You must have seen the news of the hike in H-1B visa fee by the US making headlines recently. Ever wondered what the hullabaloo over the visa fee hike is all about?
The US is the biggest market for Indian IT companies. Of its total revenue of $98 billion in 2014-15, 62 per cent was from the US, according to industry body Nasscom. Hence, any increase in the visa fee is bad news for the industry as it would mean that Indian IT companies will have to cough up much more — millions of dollars more — while applying for H-1B visas.
Recently, US President Barack Obama signed the $1.8-trillion spending package, which, among other things, re-authorised the special fee on non-immigrant visas for companies that hire more than 50 per cent foreign workers in the US. The fee had expired on October 1.
The fee has also been doubled to $4,000 for H-1B and $4,500 for L-1 visas.
The special fee on non-immigrant work visas was originally introduced in 2010 under the James Zadroga 9/11 Health and Compensation Act. It was named after a detective who died in the terror attack on the World Trade Centre and was used to fund the treatment of those whose health was impacted by the 9/11 attack.
The fee initially generated a lot of controversy in India because of its ‘50 per cent threshold’, as it is mostly Indian IT companies that cross the limit.
The big Indian IT companies have over 50 per cent their workforce at onsite locations filled by H-1B visa-holders. The fee that has been reauthorised now will cost the industry an additional $400 million a year, according to Nasscom’s estimate. For the $100-billion revenue generating Indian IT industry, the impact on margins may be 30-40 basis points. However, what is a bigger concern is that more and more countries are getting protectionist.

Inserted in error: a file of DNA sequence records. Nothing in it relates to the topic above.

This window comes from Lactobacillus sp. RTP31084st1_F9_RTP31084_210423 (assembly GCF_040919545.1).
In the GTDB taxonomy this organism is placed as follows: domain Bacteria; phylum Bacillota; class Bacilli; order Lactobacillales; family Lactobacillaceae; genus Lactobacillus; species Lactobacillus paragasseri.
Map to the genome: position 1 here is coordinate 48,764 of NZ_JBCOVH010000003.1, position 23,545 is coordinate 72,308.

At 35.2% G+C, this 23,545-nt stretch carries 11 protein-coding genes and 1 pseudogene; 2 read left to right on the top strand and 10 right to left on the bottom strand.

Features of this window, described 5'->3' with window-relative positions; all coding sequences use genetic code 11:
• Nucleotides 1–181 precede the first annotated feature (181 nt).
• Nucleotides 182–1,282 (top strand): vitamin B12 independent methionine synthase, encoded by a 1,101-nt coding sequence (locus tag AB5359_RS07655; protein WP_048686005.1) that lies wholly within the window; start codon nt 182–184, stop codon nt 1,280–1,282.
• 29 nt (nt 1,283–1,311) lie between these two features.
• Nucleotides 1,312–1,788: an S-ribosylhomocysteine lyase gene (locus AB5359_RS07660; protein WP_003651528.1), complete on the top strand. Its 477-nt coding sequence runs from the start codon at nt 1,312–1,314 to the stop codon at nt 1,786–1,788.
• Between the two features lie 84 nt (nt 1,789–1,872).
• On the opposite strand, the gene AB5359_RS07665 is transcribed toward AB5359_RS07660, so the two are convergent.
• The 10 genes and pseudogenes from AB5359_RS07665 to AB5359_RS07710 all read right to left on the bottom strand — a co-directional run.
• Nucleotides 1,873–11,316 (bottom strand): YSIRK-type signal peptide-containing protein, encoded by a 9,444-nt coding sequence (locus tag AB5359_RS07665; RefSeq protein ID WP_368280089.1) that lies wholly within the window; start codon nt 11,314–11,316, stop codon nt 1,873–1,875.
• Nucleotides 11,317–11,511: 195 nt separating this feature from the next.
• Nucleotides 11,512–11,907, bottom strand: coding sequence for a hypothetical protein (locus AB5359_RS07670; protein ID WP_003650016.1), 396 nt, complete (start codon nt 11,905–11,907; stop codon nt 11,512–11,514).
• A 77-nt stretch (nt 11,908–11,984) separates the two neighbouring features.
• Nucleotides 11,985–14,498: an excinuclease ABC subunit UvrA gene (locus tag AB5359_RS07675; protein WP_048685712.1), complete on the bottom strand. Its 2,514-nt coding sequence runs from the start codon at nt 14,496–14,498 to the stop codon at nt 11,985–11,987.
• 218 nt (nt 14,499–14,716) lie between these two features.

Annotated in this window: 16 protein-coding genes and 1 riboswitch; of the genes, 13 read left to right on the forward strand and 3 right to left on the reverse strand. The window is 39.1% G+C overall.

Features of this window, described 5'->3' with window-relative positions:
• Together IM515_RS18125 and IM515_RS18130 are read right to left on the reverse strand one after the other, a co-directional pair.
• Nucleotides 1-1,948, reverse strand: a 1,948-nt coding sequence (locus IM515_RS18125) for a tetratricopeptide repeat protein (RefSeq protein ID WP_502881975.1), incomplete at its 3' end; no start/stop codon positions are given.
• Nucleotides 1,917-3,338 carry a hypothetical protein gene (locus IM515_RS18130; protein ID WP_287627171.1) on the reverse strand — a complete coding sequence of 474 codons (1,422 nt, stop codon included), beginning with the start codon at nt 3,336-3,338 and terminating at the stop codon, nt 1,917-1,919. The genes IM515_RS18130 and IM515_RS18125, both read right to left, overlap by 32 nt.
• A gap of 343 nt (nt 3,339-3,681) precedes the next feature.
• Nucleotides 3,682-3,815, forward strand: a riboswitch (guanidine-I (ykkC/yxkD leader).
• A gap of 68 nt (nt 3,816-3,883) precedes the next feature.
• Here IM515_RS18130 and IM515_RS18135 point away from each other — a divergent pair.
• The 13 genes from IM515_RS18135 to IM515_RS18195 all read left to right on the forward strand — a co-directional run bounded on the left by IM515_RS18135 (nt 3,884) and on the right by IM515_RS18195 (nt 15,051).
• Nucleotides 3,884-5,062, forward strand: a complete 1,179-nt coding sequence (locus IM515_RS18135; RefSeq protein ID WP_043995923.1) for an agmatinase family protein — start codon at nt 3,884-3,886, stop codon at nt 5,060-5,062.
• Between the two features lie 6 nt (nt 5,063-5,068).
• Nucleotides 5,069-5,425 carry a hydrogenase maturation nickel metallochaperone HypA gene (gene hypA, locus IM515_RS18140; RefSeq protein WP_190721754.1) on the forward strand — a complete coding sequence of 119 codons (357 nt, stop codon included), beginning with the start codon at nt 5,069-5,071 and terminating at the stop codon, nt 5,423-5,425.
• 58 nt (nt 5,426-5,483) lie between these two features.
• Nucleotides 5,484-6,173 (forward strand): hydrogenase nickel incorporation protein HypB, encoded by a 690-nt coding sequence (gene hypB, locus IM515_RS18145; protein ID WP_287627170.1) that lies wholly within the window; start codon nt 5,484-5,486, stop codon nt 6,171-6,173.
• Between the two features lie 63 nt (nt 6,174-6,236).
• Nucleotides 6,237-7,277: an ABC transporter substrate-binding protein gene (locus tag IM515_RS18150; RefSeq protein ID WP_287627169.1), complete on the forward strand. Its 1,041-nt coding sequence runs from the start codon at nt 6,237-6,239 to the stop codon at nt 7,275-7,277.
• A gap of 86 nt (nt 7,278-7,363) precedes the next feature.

Switzerland for instance, did not increase the quota for highly skilled workers in 2016 after reducing it the previous year.
Now, there is talk that many senate members in the US are asking for a change in the US immigration Bill. The demand includes a cut in the number of available visas to 70,000 from 85,000, preference to candidates from US universities and requiring companies applying for H-1B visas to have at least 50 per cent of their US workforce as Americans. Such restrictions, if imposed, can have a far-reaching impact on Indian IT companies.
Already, the procedures to obtain H-1B visas are difficult. The rules of the US Citizenship and Immigration Service protect the US worker. With high educational requirements, employers who apply for H1B visas have also to submit the Labour Condition Application showing that they have complied with rules on wages. They also have to disclose the foreign worker’s rate of pay.
But why do Indian IT companies hire manpower from India? Many players insist that the lack of required skills among IT professionals in the US leaves them with little choice. Nasscom quotes several industry research reports that validate this. Research shows that 46 per cent of openings in STEM (science, technology, engineering and mathematics) go unfilled for more than a month in the US. If Indian companies are forced to make do with US manpower, they are likely to face a talent crunch for many of the skilled and senior positions.
A recent Nasscom report shows that the allegation of Indians taking away the jobs of Americans does not really hold water. In 2014-15, the Indian IT industry has created jobs for 4,11,000 Americans. This is a jump from 280,000 in 2010-11 and 340,000 in 2012-13, an annual increase in job creation by 10 per cent. In the same period, the annual overall jobs growth in the US was less than 1.7 per cent.
Further, the report also highlights that the industry pays equal wages to US nationals as well as Indians going there on H1B visas. In 2013, while a US citizen was paid about $81,447 a year, an H1B visa holder was paid $81,022. The companies also incurred an additional $15,000 for visa and tickets for the individual and his spouse/family.